“Our primary thought going into development was: how are we going to explore World War 1 without making a shooter,” recounts development director Adrian Lacey “We hope we’ve created something that’s entertaining and thought provoking but that also provides an interesting way to learn about the war.”

My only concern at this stage is that the two puzzles on show were very simplistic, but assuming there’s more complexity and challenge later on then Call of Duty can keep its dog of war because Valiant Hearts: The Great War will be where it’s at for me.

Elsewhere, Ubisoft’s Digital Day line-up featured a new title in the popular Rabbids series, a card-based interpretation of Panzer General, a browser-based action-strategy title set in the Endwar universe and yet another Assassin’s Creed game in the form of an HD port of Vita’s AC3: Liberation. There was also the announcement that nobody had been waiting for that Ubisoft’s so-so digital content platform Uplay will feature in the company’s PS4 and Xbox One plans, rather than being put out to pasture.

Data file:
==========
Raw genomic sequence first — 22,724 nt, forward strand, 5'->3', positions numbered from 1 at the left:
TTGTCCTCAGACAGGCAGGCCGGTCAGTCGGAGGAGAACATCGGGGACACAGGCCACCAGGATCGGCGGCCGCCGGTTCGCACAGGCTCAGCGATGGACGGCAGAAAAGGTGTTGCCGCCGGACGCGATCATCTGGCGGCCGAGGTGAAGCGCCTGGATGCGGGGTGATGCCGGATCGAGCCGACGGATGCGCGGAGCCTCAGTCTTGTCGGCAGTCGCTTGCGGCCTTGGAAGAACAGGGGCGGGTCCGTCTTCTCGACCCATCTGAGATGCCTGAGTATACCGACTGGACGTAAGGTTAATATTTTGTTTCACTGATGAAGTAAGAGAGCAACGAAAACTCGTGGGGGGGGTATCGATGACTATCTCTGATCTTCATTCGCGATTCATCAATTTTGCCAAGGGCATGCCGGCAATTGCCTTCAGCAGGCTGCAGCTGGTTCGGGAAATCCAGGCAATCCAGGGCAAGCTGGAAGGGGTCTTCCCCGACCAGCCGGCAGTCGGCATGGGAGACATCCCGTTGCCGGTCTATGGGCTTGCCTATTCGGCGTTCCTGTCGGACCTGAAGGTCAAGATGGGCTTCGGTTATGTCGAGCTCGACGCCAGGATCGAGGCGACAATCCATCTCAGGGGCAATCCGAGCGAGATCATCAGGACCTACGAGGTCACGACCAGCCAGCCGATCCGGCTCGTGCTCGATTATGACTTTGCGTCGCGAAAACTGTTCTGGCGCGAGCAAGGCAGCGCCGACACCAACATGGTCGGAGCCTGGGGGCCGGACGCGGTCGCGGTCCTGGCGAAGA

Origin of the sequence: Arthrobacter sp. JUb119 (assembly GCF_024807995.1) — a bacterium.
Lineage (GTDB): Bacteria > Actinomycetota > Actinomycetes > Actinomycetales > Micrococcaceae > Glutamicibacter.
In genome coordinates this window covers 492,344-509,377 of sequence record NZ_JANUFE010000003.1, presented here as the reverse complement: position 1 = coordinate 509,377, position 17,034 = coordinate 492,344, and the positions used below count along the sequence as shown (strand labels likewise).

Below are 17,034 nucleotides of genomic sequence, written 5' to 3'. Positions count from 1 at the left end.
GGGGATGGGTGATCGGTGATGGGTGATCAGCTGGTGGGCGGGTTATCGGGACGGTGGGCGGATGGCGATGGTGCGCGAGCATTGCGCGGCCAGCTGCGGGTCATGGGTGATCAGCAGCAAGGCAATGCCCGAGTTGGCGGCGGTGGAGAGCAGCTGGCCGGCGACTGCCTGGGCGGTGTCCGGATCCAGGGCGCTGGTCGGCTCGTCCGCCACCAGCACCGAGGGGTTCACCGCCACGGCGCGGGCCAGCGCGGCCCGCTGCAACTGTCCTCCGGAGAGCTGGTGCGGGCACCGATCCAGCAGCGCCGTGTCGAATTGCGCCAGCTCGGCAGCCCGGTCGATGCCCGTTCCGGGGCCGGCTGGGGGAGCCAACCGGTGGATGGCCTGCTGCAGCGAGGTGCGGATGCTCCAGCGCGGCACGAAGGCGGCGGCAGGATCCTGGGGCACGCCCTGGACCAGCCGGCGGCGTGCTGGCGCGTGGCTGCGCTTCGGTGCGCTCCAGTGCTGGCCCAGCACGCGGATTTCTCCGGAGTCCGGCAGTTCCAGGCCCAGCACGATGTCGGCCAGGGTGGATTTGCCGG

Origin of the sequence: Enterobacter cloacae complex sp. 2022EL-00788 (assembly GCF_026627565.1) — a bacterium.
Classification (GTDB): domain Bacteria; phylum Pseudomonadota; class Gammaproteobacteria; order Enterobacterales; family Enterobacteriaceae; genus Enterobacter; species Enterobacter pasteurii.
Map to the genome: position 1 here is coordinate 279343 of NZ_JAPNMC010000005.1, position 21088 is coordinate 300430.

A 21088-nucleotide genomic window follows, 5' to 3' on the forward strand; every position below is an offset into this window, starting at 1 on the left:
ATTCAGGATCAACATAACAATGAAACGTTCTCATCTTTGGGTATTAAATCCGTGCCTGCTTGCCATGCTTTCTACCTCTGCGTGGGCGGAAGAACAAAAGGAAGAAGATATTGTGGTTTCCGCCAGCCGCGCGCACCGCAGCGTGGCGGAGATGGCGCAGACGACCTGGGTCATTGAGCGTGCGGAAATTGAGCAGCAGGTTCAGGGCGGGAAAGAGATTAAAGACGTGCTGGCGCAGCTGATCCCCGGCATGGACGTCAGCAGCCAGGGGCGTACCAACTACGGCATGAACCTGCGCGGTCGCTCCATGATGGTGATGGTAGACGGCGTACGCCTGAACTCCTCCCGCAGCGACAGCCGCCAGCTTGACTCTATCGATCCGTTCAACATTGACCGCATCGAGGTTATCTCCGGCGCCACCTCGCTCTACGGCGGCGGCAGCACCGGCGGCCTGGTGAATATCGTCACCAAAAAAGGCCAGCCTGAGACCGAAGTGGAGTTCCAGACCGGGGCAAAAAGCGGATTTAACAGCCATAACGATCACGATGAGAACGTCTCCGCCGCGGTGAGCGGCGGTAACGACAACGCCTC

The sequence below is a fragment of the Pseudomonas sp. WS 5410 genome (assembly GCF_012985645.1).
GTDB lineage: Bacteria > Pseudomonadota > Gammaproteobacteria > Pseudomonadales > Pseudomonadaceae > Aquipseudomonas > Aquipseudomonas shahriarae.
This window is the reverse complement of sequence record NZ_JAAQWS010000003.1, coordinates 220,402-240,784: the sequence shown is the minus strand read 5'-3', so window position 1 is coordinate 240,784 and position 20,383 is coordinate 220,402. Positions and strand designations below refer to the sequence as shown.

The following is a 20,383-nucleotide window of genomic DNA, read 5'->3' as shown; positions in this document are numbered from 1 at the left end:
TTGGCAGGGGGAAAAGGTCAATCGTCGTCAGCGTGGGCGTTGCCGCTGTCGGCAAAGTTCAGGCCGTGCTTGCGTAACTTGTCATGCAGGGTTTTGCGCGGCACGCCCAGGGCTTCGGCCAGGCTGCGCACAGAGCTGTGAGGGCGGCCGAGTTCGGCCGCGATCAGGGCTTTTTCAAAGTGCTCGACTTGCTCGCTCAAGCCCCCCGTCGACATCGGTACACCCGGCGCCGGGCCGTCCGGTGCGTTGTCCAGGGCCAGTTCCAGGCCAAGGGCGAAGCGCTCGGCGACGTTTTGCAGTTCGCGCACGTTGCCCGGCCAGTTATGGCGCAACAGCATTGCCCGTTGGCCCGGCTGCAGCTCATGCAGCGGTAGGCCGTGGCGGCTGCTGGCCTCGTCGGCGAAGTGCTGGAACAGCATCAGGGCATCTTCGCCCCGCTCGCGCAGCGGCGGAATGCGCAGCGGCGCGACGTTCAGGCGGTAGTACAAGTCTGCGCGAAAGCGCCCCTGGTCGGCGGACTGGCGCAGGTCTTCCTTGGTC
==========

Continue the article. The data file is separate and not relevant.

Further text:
In all, it was a largely positive showing from Ubisoft, with the weaker mediocre titles compensated for and overshadowed by some genuinely exciting, high-quality offerings. Looking ahead, Ubisoft’s ongoing digital strategy and commitment to leveraging content from its biggest IPs will inevitably continue to deliver mixed results. Fortunately, the publisher-developer also has a significant wealth of talent capable of fresh ideas and innovation.